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Endocarditis is inflammation of the heart’s inner lining, called the endocardium. This condition is also called infective endocarditis. Endocarditis is uncommon in people with healthy hearts. In a study published in the Canadian Journal of Cardiology, it was noted that between 1960 and 1999 there were only 36 reported cases of endocarditis in people with normal hearts (Ramadan, et al., 2000 Oct).
Risk factors for developing endocarditis include:
Injecting illicit drugs with a needle contaminated with bacteria or fungi can cause endocarditis. The germs pass into the bloodstream, and then travel to the heart.
Scarring caused by heart valve damage is a perfect place for bacteria or other germs to grow.
If you’ve had endocarditis before, you are at risk for having it again because of tissue damage.
Having a heart defect increases your risk of developing endocarditis.
The highest risk for getting endocarditis is during the first year after receiving an artificial heart valve.
The main cause of endocarditis is an overgrowth of bacteria. Although these bacteria normally live on the outside of the body, you might bring them inside by eating or drinking, or through cuts in your skin. Your immune system normally fights off foreign germs before they cause a problem; however, in some people this process fails. In the case of endocarditis, the germs travel through the bloodstream and into the heart, where they multiply and cause inflammation.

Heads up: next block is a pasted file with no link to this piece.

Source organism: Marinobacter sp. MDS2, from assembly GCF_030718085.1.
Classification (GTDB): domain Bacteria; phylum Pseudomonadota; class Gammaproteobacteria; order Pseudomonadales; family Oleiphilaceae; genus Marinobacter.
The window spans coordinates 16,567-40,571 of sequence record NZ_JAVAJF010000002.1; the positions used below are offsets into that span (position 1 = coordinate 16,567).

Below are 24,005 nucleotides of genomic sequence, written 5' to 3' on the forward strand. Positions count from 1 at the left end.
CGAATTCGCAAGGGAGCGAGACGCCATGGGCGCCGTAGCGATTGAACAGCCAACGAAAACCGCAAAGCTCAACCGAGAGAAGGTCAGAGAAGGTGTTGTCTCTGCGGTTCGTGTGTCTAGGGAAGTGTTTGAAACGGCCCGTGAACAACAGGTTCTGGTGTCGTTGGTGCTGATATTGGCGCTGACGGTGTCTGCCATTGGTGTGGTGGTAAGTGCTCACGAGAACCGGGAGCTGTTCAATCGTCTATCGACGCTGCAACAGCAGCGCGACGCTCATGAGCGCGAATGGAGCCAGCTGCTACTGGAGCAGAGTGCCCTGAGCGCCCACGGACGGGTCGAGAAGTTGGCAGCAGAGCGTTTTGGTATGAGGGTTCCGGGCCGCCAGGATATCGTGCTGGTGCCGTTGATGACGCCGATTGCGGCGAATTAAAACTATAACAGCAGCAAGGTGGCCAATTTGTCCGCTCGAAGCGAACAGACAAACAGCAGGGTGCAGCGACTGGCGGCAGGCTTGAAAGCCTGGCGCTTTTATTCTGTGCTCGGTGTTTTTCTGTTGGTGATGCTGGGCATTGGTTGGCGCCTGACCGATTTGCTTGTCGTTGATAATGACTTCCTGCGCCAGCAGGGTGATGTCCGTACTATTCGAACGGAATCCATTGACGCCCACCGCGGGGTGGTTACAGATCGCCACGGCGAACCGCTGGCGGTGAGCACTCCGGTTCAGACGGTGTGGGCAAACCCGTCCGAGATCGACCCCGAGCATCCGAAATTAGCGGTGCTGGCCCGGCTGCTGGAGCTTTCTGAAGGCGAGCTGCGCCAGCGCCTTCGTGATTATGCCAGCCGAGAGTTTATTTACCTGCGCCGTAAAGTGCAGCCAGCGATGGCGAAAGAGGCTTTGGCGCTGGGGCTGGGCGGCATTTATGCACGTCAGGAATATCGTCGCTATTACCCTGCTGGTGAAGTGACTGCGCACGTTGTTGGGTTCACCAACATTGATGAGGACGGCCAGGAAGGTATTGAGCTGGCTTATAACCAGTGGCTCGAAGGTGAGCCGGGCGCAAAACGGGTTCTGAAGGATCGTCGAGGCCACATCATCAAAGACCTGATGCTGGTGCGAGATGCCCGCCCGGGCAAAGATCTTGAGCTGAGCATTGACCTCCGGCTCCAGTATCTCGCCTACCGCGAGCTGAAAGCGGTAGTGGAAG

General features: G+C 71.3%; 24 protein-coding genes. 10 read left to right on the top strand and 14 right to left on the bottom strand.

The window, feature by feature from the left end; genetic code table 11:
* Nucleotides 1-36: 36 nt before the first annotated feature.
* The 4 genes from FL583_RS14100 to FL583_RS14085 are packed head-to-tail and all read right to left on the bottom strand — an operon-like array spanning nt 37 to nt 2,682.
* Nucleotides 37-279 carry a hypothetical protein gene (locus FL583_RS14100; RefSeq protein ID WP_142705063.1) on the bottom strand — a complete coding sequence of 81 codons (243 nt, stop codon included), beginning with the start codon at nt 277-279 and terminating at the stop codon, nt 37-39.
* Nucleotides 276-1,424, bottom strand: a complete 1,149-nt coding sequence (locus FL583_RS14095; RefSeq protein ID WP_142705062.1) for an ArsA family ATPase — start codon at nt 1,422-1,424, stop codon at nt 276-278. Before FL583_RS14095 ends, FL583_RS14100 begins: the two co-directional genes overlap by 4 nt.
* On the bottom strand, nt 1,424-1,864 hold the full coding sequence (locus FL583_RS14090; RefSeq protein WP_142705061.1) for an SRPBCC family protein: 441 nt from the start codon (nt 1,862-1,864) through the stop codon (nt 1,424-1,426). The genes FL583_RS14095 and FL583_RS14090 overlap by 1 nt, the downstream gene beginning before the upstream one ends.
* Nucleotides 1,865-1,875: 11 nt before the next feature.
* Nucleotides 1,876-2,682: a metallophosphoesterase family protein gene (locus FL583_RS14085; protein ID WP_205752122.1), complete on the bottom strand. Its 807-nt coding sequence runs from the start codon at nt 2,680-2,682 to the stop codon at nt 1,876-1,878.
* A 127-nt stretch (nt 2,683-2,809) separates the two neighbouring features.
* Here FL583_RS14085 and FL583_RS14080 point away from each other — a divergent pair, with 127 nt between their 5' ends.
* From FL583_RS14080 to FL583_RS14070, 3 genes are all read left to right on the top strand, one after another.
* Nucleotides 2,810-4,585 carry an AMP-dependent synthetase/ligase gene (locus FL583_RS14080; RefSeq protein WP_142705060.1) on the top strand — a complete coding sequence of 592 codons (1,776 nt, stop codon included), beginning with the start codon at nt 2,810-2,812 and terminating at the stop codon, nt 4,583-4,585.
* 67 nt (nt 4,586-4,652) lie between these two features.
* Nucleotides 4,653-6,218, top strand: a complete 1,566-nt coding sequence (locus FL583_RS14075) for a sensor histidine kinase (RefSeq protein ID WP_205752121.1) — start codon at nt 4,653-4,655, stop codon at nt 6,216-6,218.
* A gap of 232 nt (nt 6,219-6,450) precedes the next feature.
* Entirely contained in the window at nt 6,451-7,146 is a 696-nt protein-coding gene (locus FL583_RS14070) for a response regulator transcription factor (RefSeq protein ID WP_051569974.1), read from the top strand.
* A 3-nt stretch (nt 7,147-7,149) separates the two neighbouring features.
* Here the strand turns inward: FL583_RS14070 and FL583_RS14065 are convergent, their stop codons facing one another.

Endocarditis can also be caused by a fungus or other germs, and in some cases, there is no known cause.
Eating and drinking aren’t the only ways that bacteria can enter your body. They can also get into your bloodstream through:
Symptoms of endocarditis aren’t always severe, and they may develop slowly over time. In the early stages of endocarditis the symptoms are similar to many other illnesses. This is why many cases go undiagnosed. Many of the symptoms are similar to cases of the flu or general infections such as pneumonia. However, some people experience severe symptoms that appear suddenly. These symptoms may be due to inflammation or the damage it causes.
Common symptoms of endocarditis include:
Severe symptoms include:
Changes in the skin may also occur, which include:
The signs and symptoms of endocarditis vary greatly from person to person. They can change over time, and depend on the germ that caused the infection. If you have a history of heart problems, heart surgery, or have had endocarditis before, contact your doctor immediately if you have any of these symptoms, especially a fever that has gone on longer than three days or if you are unusually tired and don’t know why.
Your doctor will go over your symptoms and medical history before conducting any tests. After this review, he or she will use a stethoscope to listen to your heart.
If your doctor suspects endocarditis, a blood test will be ordered to confirm whether a bacteria, fungus, or microorganism is to blame. A blood test can also reveal if the symptoms are caused by another condition such as anemia.